The total number of tourists have decreased 6.6 per cent from around 6 million to around 5.6 million in Aug this year compared to the same period last year.
4 October 2015
Hong Kong is facing the worst year in a decade due to a drop of mainland Chinese tourists, according to a tourism constituency legislator.
The reducing amount of mainland Chinese tourists visiting Hong Kong during their 7-day National Day holiday signals the start of an “ice-age” for the tourism and hospitality sector.
“Even when there were natural disasters and man-made misfortune, Hong Kong had always maintained a growth,” said Yiu Si-wing, tourism constituency lawmaker. “But not this year.”
According to Hong Kong Tourism Board, compared to August 2014, the number of mainland visitors has decreased 7.1 per cent from about 4.9 million to about 4.5 million. Overall hotel room occupancy has also decreased 3 per cent to 90 per cent in August this year compared to August 2014.
“This is not the worst Golden Week in the recent ten years, it is just the worst year.” Mr Yiu said, adding that the anti-parallel trading protests organised by localists targeting mainlanders are to blame.
“Hong Kong’s ‘shopping paradise’ and ‘city of hospitality’ slogans no longer match how Chinese, or even Southeast Asian tourists, perceive us,” he said.
Lai Mei Hui, a tourist from Jiangxi, said Hong Kong is becoming more unwelcoming to mainland tourists.
“After watching the news about Hong Kong, some [Chinese] people who originally wanted to visit are turned off,” she said. “They choose Thailand instead.”
As many countries, including the US, have lifted visa restrictions for mainland tourists, making Hong Kong less attractive as a destination, explained Mr Yiu.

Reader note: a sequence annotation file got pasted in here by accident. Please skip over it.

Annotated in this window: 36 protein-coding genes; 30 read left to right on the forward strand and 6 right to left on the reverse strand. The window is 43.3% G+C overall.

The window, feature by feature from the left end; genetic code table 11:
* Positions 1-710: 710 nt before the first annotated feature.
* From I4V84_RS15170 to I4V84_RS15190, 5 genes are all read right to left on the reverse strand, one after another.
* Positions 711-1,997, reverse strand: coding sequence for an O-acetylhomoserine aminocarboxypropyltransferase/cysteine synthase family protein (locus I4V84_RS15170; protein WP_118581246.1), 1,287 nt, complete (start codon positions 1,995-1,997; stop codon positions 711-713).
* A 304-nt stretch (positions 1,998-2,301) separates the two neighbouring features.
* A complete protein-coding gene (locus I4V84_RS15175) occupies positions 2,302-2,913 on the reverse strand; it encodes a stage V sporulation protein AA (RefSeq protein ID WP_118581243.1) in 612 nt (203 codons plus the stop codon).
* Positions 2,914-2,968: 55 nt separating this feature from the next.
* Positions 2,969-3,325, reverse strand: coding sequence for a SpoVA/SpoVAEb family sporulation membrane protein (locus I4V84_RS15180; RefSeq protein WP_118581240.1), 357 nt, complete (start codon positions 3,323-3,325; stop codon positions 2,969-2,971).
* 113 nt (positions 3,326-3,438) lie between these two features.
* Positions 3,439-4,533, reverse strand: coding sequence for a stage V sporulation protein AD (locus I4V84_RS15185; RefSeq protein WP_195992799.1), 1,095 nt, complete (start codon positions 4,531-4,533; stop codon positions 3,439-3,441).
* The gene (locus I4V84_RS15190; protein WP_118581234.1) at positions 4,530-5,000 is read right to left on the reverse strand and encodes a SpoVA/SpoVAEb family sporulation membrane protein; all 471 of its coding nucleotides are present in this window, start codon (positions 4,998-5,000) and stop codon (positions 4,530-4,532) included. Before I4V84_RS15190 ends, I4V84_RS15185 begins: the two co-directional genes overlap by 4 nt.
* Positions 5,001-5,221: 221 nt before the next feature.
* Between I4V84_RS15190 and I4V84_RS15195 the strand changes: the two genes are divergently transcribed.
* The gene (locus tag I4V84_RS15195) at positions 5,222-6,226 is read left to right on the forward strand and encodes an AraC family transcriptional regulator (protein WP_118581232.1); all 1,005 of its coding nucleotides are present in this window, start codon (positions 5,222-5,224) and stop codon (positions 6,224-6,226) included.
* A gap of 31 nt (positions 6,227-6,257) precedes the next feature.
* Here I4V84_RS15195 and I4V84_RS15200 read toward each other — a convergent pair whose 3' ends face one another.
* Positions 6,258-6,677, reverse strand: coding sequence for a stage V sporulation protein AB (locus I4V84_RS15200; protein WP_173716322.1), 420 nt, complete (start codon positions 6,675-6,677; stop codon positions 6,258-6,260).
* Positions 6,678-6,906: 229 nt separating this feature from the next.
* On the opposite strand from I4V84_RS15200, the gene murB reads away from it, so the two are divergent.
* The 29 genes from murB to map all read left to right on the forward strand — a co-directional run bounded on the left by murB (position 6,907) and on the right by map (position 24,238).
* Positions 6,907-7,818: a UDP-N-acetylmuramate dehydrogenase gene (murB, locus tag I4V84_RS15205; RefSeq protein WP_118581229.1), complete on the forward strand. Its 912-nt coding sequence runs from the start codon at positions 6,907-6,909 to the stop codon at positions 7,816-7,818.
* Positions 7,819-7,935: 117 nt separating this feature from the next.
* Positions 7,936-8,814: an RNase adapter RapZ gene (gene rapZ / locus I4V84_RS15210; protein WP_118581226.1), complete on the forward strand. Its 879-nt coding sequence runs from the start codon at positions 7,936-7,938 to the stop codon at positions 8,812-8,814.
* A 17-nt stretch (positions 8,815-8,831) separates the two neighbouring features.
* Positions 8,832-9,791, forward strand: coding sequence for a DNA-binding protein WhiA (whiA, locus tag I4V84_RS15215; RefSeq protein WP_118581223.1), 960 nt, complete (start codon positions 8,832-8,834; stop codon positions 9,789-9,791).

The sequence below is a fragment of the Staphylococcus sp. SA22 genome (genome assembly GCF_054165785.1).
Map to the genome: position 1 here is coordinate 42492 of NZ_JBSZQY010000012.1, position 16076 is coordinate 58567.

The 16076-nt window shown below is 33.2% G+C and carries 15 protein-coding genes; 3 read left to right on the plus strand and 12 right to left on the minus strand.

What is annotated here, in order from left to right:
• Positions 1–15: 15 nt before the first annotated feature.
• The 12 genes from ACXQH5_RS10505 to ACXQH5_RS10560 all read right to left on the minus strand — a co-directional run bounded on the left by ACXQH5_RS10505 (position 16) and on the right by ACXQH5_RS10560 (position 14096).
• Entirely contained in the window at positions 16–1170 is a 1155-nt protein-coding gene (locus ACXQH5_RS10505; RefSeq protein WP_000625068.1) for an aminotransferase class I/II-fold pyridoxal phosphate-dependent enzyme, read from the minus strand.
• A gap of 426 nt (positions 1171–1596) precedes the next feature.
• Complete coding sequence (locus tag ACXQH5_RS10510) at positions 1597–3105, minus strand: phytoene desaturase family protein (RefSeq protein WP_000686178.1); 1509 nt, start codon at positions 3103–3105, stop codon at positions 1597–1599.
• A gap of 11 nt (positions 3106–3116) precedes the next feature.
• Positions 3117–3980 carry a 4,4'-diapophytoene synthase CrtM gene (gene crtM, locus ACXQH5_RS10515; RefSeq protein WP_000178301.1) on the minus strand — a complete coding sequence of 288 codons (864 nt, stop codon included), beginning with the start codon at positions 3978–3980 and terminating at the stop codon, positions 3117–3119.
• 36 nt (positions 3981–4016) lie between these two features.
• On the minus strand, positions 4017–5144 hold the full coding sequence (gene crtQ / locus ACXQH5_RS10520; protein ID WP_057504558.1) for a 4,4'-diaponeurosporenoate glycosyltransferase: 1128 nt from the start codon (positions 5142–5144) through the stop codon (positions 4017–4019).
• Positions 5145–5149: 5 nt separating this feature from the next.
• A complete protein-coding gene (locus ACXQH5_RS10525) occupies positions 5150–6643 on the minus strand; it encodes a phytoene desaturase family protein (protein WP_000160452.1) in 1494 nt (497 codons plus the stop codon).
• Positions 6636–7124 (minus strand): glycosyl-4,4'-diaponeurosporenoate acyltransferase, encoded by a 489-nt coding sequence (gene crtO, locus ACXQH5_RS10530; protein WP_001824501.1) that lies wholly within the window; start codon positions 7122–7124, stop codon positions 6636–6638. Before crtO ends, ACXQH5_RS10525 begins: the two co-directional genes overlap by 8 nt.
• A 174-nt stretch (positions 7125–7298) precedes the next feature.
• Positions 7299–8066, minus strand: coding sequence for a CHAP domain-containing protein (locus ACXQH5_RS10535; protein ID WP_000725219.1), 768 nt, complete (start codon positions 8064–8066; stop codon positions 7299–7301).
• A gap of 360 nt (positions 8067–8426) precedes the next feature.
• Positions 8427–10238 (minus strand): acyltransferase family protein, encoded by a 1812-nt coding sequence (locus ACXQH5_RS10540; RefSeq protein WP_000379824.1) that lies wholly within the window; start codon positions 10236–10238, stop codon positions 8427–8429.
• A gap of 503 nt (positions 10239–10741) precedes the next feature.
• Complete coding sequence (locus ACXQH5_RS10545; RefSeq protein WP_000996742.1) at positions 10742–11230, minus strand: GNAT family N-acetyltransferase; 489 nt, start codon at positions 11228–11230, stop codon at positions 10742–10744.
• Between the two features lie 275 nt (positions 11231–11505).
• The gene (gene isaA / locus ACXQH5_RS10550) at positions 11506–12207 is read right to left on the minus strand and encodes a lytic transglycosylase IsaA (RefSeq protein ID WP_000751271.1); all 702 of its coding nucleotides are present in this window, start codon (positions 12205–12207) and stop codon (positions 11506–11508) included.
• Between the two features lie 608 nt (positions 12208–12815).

On the contrary, Daisy Leung, director of sales and marketing of Holiday Inn Golden Mile, said the decrease was not so much political, but it was mostly due to the depreciation of RMB and a weak US Dollar leading to the decrease in long-haul tourists.
“When the RMB was appreciating, it was a bargain for them to come and enjoy a 20 per cent off everything,” she said.
The hotel had an average occupancy of 85 per cent during the 2014 Golden Week due to effect of Occupy Central. But the franchise has recovered this year to 92 per cent on Oct 1, 2015 and predictably full during the rest of the week.
She thinks it is possible to strategically divert the markets, and they have spent lots of resources and cash, for instance offering free breakfast buffet coupons for kids to attract Southeast Asian family tourists.
The August devaluation of RMB, which caused nationwide panic in China, is still unable to save this year’s Golden Week unless the drop reaches ten per cent or more, said Mr Yiu.
He also added that China’s slowing economy contributed to the decreased influx of Chinese tourists to Hong Kong and the money they spend. Yet Hong Kong has little choice but to rely on mainland tourists.
“It was not like we did not want to put the eggs in different baskets, but objective situation led Hong Kong towards a gradual reliance of the Chinese market.” he said.
Text: Joanna Wong
Reporting: Crystal Tse
Photos: Jackson Ho